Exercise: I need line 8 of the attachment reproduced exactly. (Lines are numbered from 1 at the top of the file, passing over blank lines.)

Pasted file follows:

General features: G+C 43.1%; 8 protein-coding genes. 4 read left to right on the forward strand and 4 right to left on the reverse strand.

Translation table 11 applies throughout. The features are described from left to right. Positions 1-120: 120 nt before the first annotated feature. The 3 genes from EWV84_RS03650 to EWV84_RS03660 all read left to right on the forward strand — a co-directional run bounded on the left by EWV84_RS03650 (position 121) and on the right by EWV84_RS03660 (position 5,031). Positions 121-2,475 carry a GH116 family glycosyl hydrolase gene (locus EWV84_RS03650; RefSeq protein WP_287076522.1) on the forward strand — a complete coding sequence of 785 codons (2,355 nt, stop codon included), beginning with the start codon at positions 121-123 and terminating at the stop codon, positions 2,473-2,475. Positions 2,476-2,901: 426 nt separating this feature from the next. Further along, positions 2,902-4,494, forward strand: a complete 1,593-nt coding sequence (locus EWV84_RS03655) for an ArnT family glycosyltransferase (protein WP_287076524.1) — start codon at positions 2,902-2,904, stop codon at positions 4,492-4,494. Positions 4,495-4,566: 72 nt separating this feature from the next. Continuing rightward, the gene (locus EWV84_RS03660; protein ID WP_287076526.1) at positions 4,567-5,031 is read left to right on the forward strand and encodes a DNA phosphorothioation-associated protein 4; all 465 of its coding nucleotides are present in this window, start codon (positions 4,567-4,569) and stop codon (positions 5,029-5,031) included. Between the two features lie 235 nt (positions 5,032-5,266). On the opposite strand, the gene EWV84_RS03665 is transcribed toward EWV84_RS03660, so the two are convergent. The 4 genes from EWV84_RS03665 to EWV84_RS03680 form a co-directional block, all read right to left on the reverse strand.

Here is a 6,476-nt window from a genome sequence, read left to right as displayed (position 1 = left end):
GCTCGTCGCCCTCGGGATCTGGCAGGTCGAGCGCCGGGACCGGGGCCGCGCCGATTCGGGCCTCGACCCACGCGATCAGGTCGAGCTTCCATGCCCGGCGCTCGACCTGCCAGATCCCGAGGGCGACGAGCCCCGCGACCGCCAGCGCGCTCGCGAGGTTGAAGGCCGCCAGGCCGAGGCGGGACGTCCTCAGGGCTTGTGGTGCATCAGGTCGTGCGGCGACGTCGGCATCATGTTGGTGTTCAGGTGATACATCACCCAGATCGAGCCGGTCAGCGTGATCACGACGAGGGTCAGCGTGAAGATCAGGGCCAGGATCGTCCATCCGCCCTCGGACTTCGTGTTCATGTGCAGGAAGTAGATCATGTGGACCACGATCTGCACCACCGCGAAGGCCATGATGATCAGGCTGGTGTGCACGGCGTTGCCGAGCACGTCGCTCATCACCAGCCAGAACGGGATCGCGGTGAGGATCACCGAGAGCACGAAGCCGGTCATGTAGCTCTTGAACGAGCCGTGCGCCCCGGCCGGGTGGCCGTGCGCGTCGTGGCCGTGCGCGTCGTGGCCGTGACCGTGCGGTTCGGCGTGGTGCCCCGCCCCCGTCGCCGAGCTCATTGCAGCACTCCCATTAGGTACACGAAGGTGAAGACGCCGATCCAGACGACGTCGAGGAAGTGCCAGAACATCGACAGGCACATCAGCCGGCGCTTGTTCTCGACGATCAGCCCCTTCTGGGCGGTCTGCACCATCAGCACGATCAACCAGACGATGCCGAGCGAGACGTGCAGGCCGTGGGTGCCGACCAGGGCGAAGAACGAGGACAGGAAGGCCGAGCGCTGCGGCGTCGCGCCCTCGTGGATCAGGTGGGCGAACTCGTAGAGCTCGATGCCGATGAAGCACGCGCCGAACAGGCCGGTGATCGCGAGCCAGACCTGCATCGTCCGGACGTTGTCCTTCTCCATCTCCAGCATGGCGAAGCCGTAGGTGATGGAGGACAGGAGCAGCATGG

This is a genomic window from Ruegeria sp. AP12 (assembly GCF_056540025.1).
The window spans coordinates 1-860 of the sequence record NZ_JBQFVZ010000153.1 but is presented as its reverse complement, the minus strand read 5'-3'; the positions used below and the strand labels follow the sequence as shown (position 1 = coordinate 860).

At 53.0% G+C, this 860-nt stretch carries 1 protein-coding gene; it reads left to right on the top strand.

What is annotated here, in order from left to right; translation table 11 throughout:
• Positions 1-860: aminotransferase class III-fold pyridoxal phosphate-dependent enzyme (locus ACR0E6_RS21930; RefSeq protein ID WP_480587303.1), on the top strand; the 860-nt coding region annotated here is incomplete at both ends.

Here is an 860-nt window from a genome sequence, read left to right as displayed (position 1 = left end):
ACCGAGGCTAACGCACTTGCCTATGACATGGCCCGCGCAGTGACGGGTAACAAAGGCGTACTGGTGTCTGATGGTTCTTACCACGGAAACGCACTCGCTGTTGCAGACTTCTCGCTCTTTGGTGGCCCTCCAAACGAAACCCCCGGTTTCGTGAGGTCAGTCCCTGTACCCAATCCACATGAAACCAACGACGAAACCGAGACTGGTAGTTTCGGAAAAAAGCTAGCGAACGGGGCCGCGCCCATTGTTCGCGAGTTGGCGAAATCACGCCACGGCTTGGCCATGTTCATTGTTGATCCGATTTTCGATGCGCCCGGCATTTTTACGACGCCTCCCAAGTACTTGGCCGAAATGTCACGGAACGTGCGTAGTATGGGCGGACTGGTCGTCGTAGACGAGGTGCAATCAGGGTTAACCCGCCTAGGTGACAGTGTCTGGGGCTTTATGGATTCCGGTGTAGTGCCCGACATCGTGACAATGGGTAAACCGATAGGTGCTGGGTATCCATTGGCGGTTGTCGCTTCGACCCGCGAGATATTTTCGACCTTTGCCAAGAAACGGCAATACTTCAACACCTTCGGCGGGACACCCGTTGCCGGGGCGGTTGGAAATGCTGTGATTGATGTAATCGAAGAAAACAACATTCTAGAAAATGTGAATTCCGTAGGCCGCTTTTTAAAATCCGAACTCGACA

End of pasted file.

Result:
What is annotated here, in order from left to right; translation table 11 throughout: